Good for Joe. A bright spot in a disappointing season.

    The Nats have now completed 126 games. That’s seven of the nine 18-game sets in the season. They’ve had two really bad sets this year – they went 7-11 to open the season. And they went 7-11 in the first full 18-gamer after the ASG, including being swept at Citi Field by their main rival for the NL East crown this year, the Mets. After the first 18 games, Dan Uggla’s now legendary blast in Atlanta turned the season around and started a 12-6 bounceback stretch. After the completion of the 6th 18-game set, the loss to Colorado on August 7 in the first game of the series at Nats Park, they were 2 1/2 games behind the Mets. So they needed a similar quick turnaround to start the last third of the season.

    Unfortunately, they didn’t get it. Instead they gave us in some ways the most frustrating stretch of the year. Failing to win a series against the bottom-feeding Rockies at home, then the disastrous visits to LA and SF and a 6 game losing streak. Then winning three series in a row for the first time this year, but against teams that needed to yield a sweep (or two) if they were to mount a serious comeback (the Rockies, Brewers, and Padres). Last night’s win just brought us to 8-10 for the set.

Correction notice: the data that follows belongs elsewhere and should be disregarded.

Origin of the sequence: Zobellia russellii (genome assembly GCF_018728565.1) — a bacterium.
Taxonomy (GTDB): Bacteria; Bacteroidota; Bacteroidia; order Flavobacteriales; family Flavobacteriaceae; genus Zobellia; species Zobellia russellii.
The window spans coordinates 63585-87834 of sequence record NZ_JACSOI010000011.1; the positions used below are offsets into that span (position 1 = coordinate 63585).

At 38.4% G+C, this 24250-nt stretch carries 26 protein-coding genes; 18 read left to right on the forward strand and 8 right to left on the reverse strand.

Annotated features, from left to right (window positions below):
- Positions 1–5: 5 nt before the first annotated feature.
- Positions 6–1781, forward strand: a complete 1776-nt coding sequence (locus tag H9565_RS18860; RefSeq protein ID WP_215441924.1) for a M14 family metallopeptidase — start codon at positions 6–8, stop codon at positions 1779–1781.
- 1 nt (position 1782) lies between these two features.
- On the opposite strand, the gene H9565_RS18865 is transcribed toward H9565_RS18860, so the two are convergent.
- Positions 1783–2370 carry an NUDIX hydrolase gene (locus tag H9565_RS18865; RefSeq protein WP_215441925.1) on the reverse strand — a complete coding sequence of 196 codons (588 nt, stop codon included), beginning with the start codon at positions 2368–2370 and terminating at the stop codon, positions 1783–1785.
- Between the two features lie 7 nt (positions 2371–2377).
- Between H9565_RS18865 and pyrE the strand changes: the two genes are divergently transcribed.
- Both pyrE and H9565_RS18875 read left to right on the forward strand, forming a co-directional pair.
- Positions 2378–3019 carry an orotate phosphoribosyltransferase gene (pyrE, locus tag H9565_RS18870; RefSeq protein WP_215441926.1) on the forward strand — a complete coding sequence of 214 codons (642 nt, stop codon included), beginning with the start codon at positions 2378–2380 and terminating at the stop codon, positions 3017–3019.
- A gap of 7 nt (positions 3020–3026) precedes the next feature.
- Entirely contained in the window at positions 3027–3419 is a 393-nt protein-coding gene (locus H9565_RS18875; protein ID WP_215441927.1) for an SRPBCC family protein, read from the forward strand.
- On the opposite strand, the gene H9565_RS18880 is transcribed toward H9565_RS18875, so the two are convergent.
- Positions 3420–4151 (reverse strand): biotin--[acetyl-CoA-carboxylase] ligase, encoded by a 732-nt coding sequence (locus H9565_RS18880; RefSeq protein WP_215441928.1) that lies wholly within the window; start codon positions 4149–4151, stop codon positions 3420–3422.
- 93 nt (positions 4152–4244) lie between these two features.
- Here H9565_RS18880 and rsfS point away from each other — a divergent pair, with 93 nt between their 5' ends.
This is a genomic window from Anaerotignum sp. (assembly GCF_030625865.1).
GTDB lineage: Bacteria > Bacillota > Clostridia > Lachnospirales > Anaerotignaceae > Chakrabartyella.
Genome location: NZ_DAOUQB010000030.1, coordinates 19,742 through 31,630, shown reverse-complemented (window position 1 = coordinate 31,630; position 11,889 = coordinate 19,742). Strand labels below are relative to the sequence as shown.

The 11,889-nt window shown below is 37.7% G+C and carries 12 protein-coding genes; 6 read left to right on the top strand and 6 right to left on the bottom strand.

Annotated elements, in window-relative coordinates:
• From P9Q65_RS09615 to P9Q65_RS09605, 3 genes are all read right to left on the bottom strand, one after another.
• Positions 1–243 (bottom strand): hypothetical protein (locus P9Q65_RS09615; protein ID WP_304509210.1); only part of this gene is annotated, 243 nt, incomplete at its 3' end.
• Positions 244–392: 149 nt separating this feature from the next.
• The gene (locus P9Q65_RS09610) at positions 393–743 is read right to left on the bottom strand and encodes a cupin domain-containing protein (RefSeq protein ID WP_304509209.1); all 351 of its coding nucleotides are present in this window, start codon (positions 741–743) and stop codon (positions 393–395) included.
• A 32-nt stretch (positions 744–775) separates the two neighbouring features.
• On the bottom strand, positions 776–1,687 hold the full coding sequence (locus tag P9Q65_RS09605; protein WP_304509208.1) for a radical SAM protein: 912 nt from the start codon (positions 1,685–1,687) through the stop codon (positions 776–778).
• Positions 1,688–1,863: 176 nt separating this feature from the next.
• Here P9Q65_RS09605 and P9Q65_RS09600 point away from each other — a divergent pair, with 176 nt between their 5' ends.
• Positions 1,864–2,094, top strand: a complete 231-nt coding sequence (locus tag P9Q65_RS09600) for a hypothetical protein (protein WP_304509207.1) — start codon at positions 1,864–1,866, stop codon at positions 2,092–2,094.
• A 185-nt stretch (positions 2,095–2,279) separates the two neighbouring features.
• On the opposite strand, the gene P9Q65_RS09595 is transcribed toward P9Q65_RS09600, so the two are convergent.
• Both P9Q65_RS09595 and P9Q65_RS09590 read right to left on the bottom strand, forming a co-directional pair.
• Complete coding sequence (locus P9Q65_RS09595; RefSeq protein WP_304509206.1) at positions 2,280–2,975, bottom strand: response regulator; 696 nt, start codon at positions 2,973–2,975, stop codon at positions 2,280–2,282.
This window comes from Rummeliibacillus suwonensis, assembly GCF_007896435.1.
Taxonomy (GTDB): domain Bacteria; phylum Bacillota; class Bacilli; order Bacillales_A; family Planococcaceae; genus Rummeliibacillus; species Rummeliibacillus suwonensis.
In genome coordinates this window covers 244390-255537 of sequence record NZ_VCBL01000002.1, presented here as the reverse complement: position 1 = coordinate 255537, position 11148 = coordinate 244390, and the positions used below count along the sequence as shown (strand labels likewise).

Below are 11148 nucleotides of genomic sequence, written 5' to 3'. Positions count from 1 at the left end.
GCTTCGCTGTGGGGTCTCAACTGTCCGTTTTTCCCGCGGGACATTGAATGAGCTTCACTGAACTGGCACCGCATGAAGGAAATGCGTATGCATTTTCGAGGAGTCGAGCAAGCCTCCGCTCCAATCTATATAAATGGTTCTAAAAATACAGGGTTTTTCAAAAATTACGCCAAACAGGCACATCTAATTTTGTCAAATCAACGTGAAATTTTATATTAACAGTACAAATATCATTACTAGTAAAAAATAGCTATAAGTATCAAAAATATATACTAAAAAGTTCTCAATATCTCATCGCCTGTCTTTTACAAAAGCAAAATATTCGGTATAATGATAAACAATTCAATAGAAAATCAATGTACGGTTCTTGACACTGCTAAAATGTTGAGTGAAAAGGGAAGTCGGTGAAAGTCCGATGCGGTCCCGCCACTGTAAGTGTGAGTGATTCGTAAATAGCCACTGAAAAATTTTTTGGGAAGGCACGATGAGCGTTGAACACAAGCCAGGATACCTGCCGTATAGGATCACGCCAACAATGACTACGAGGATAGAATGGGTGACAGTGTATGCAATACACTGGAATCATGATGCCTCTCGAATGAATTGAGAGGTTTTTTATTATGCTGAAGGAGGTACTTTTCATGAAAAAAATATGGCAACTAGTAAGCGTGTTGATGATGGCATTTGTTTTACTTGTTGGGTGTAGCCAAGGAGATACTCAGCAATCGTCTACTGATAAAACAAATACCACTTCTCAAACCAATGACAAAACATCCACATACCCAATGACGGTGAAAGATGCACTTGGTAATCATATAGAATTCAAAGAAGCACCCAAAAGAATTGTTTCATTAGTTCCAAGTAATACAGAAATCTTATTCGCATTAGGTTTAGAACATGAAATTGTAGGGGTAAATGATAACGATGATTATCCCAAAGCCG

Unfortunately, this lackluster performance came at a time when the Mets were on fire, going 12-6 in their 6th 18-gamer. And so we go into the last 36 games of the season 6 1/2 games behind the division leaders. At this point, we don’t control our own destiny. Not only do the Nats need to catch fire, but the Mets need to stumble. Last night was the perfect example of the situation we’re in. A very nice win, leaving aside the injuries, but we gain no ground because the Mets won too. The MMN is now 30.

    Bryce Harper’s play during this set was anything but lackluster, except perhaps in comparison to how he played in the previous 108 games. His slashline in the 17 games he played in this stretch was just .333/.442/.508/.949, with 2 HRs and 12 walks. After the game on August 16, his OPS for the year fell below 1.100 for the first time since May 6. Come on Bryce, we really need you to pick it up and bring home the MVP award. That may be the only thing Nats fans will be able to rejoice about at the end of this season.

    • npb99 - Aug 28, 2015 at 11:15 AM

      Good point on Bryce. If the team doesn’t get hot, all we’ll have left is rooting for his stats.